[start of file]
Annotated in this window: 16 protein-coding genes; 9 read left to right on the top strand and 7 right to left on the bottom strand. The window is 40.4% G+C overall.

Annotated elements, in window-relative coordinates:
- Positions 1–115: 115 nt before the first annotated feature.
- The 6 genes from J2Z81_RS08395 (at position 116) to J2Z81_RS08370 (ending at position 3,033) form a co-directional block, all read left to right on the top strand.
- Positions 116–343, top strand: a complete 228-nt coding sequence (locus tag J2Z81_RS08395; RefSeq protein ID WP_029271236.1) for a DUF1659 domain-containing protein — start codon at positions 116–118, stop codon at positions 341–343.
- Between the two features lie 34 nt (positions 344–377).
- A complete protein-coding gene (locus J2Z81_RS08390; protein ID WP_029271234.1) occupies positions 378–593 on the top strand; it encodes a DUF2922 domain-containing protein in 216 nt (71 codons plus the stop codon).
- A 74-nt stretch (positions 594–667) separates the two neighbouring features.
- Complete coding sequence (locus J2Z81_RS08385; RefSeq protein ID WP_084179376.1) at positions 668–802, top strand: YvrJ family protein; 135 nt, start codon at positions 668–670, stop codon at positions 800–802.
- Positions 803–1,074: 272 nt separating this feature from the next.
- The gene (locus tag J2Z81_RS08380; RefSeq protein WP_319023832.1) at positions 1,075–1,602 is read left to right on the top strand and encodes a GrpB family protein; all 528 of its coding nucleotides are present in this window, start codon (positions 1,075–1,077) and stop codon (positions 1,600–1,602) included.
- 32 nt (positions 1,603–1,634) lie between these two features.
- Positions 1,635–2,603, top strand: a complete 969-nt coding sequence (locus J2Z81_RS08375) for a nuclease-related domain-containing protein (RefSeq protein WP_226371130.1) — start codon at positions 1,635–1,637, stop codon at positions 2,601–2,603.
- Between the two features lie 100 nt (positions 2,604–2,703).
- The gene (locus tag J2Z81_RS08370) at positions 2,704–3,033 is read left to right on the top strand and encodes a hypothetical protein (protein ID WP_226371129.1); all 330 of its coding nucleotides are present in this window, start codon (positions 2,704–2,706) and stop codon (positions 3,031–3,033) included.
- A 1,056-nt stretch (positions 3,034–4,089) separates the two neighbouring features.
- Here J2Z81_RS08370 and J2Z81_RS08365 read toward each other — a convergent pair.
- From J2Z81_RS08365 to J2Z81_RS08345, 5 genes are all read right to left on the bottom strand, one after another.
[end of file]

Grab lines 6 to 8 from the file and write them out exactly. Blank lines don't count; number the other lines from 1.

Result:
- Between the two features lie 34 nt (positions 344–377).
- A complete protein-coding gene (locus J2Z81_RS08390; protein ID WP_029271234.1) occupies positions 378–593 on the top strand; it encodes a DUF2922 domain-containing protein in 216 nt (71 codons plus the stop codon).
- A 74-nt stretch (positions 594–667) separates the two neighbouring features.